Allergy: Poison Ivy, Oak, and Sumac (cont.)
IN THIS ARTICLE
- Poison Ivy, Oak, and Sumac Overview
- Causes of Poison Ivy, Oak, and Sumac Rash
- Symptoms and Signs of Poison Ivy, Oak, and Sumac Rash
- When to Seek Medical Care
- Exams and Tests
- Treatment of Poison Ivy, Oak, and Sumac Rash
- Self-Care at Home
- Medical Treatment
- For More Information
- Read more on Allergy: Poison Ivy, Oak, and Sumac from Healthwise
- Allergy: Poison Ivy, Oak, and Sumac Topic Guide
Symptoms and Signs of Poison Ivy, Oak, and Sumac Rash
- Exposure to poison ivy, oak, or sumac causes an itching rash that usually appears within 24-72 hours.
- The rash usually starts as small red bumps and later develops blisters of variable size. The rash may crust or ooze.
- The rash may be found anywhere on the body that has contacted the oil from the plant. It can have any shape or pattern but is often in straight lines or streaks across the skin.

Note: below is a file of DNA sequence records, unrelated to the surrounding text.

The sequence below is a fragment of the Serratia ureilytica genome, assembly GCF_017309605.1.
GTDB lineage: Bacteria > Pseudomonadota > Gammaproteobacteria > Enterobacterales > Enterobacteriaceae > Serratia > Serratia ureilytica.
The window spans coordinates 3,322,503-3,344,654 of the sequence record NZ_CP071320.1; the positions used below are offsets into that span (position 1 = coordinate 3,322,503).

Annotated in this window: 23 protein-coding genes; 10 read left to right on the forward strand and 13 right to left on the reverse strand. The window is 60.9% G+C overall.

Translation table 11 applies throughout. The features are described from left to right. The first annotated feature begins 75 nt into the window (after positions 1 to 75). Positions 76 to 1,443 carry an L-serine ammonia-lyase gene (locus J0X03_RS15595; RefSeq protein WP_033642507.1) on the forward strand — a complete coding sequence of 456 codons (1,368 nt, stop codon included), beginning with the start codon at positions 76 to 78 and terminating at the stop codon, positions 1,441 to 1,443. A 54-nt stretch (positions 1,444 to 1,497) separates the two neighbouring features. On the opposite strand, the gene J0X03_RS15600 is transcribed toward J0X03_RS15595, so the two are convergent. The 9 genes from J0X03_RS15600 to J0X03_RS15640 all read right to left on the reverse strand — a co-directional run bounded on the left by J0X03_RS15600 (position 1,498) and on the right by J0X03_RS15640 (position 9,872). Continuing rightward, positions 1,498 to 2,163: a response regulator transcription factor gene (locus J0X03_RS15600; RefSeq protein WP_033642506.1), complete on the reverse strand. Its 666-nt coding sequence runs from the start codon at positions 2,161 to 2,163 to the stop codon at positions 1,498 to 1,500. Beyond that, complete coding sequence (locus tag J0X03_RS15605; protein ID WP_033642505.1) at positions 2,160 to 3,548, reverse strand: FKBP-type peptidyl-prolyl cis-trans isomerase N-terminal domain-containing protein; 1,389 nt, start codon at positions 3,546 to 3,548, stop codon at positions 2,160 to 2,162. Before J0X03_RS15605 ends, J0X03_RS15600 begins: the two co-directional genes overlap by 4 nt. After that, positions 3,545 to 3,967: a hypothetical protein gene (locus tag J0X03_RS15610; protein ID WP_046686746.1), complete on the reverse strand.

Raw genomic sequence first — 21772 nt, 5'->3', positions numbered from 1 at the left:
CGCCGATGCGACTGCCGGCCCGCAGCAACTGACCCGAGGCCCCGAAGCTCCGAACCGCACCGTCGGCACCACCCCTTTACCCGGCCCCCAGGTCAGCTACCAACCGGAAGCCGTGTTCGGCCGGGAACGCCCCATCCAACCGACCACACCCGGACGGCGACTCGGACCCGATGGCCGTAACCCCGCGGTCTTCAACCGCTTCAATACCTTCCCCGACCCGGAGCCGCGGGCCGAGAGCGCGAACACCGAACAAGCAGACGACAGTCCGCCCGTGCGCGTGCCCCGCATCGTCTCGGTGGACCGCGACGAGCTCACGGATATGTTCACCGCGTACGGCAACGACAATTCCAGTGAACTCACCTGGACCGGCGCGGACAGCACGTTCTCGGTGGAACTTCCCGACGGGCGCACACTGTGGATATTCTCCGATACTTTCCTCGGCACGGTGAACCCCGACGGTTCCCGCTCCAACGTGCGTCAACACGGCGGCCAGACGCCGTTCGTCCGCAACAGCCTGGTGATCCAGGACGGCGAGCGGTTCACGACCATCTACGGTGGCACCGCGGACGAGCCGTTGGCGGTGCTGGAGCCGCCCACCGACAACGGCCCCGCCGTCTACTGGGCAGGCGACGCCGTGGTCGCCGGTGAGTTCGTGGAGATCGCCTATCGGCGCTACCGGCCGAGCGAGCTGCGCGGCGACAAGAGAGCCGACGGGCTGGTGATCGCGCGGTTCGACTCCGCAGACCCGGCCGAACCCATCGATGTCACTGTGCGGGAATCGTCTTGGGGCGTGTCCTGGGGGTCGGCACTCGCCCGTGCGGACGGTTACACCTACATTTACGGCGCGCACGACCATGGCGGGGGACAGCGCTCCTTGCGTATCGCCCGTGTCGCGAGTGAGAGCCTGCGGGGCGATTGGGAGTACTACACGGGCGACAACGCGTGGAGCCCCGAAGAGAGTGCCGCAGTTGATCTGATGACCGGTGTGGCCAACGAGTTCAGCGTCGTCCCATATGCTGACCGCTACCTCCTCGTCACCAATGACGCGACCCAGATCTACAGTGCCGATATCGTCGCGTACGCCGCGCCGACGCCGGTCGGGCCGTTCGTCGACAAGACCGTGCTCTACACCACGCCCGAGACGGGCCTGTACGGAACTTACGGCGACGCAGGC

- Different skin areas can break out at different times, making it seem as if the rash is spreading.
- Contrary to popular belief, leakage of blister fluid does not spread the rash. It is spread only by additional exposure to the oil, which often lingers on hands, clothing and shoes (which are often overlooked as carriers), or tools.
- The rash caused by poison ivy, oak, or sumac generally lasts about two to three weeks.
Medically Reviewed by a Doctor on 8/19/2014
Zoe Diana Draelos, MD, PA
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